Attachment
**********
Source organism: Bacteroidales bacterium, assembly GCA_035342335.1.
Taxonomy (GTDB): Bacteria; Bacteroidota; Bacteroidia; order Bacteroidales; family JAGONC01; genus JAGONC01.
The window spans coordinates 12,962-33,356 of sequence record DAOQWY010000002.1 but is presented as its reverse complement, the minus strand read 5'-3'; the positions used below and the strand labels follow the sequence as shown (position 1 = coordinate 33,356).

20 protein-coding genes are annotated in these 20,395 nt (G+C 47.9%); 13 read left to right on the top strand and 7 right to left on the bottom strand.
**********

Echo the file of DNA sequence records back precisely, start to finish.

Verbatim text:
Source organism: Bacteroidales bacterium, assembly GCA_035342335.1.
Taxonomy (GTDB): Bacteria; Bacteroidota; Bacteroidia; order Bacteroidales; family JAGONC01; genus JAGONC01.
The window spans coordinates 12,962-33,356 of sequence record DAOQWY010000002.1 but is presented as its reverse complement, the minus strand read 5'-3'; the positions used below and the strand labels follow the sequence as shown (position 1 = coordinate 33,356).

20 protein-coding genes are annotated in these 20,395 nt (G+C 47.9%); 13 read left to right on the top strand and 7 right to left on the bottom strand.